Some university pediatric clinics and children's hospitals schedule a yearly "Teddy Bear Hospital" day when kindergartners and early elementary school-aged children can bring a sick or injured toy to be examined and treated by nursing or medical school students.
Teddy Bear Hospital (TBH) is an event created to soothe anxiety about doctor visits, or to familiarize young children with medical facilities and procedures before they experience actual hospitalization, an emergency room visit, surgery, or other inpatient stay. Young children have active imaginations and less understanding of the bounds of reality. Older children may not understand what to expect or what to ask about their hospitalization or procedure.
My son developed insulin dependent diabetes when he was seven. I was amazed by his calm acceptance of finger blood tests and injections. He told me a few days after his diagnosis, "Insulin works, mommy. I feel better." But a few weeks later when I showed him the engraved diabetes ID bracelet I wanted him to wear to school, it was too much for him.
He thought since it was related to his diabetes, it would involve a continuous sharp jab as long as he wore it, and his bravery failed him. Our wonderful pediatric endocrinologist office staff had given him (and me) the facts and soothed his fears about everything else; no one had thought to tell him a diabetes ID bracelet was just a bracelet.
TBH may be included in a yearly hospital tour day or Teddy Bear Picnic fundraising event. Stations are staffed by medical students who practice preferred ways of interacting with children and benefit from the real life experience of explaining procedures being performed on teddy bears before they treat sick or injured children. According to the Student BMJ (British Medical Journal) Teddy Bear Hospital originated in Norway and is under the direction of the European Medical Students' Association (EMSA) and the International Federation of Medical Students Association (IFMSA).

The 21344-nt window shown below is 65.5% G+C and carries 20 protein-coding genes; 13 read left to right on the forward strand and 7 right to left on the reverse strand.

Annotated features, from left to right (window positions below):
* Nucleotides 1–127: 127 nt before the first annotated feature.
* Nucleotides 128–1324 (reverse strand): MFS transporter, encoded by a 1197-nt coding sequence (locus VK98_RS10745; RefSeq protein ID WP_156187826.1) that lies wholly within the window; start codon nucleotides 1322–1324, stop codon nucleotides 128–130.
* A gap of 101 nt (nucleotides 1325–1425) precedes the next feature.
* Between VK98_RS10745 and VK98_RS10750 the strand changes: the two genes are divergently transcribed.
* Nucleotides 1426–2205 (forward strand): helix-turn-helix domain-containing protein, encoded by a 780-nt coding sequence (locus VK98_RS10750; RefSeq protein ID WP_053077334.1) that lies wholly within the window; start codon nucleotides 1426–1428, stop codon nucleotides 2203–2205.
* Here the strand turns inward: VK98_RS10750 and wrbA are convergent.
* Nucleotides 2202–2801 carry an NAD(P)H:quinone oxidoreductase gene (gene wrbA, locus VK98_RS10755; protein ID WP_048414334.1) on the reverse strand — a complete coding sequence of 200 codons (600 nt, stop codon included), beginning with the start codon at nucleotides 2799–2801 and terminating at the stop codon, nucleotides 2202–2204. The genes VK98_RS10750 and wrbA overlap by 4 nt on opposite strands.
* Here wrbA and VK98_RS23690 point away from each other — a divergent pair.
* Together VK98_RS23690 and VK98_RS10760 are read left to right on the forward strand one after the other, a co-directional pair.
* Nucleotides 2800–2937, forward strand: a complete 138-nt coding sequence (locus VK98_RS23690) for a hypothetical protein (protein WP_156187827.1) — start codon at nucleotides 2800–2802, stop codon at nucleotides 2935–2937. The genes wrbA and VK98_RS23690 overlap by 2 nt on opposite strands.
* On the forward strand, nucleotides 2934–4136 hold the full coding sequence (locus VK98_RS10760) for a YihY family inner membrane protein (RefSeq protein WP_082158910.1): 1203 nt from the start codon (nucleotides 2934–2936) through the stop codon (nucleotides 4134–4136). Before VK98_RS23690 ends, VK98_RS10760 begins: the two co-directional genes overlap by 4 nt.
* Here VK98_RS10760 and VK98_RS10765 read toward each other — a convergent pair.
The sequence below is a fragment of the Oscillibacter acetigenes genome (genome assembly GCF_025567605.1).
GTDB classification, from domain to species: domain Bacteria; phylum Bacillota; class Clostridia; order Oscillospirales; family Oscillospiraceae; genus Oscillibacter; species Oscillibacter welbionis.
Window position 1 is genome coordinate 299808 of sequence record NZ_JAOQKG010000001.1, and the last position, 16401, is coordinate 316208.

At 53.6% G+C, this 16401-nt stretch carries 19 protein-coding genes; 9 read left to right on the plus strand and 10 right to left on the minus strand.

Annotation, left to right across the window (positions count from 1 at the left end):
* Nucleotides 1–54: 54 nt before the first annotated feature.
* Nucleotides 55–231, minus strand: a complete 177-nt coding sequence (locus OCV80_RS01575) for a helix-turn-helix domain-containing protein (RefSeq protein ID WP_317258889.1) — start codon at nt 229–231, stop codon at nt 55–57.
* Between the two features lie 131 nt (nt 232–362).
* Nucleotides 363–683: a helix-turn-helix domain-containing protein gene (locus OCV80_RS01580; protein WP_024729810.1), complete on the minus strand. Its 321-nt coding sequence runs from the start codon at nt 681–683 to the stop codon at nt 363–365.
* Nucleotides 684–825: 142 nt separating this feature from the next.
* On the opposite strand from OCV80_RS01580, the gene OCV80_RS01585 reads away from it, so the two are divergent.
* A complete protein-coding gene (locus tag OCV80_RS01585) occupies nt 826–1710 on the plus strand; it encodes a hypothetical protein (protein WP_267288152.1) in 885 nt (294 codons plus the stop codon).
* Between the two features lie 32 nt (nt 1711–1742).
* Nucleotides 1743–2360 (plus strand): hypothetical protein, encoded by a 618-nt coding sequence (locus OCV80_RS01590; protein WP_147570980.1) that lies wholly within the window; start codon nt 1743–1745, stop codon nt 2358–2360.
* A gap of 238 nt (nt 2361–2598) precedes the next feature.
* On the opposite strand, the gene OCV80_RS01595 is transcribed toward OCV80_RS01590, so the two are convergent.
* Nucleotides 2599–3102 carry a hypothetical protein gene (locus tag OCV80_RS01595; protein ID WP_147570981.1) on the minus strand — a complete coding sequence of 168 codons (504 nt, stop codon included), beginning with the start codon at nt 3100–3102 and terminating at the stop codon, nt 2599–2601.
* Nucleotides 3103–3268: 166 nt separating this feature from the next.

Teddy Bear Hospital programs for children benefit their families and communities by spreading accurate information and creating realistic expectations for healthcare visits and inpatient care. Parents may not be aware of the variety of procedures or different staff who may be involved in their children's care. Siblings and extended family, as well as neighbors and classmates of children with disabilities, may seek information and reassurance.
Hospitals and clinics benefit from Teddy Bear Hospital events not only through health professional training but also because parents and children who are more aware are less anxious over easily dispelled worries. While students gain experience in the variety of misconceptions, fears and reactions of young children, parents may also learn how to be better advocates for their sons and daughters as they become familiar with clinics and pediatric medicine.
Most activist parents learn from experience or mistakes made when their own child is hospitalized - and go on to improve hospital safety for other people's children. Children born with developmental or physical disabilities, preemies and those who develop chronic health conditions early on may already be very familiar with hospitals before their kindergarten year. Medical students, emergency room doctors and other hospital staff may be unfamiliar with children (and their parents) who have been dealing with the challenges of their specific diagnosis for years before the current hospitalization.
Individual parents and many advocacy groups speak out or establish a committee for medical student training about specific disabilities. Teddy Bear Hospital events make the first step in familiarizing medical students with children in general - maybe our national organizations and local parent groups will encourage families of children with disabilities to participate so doctors of tomorrow will expect to see and be able to interact more easily with our sons and daughters, too.
Browse at your public library, local bookstore or online retailer for books like Franklin Goes to the Hospital or Safe Patients, Smart Hospitals: How One Doctor's Checklist Can Help Us Change Health Care from the Inside Out
Asking More from Medical Professionals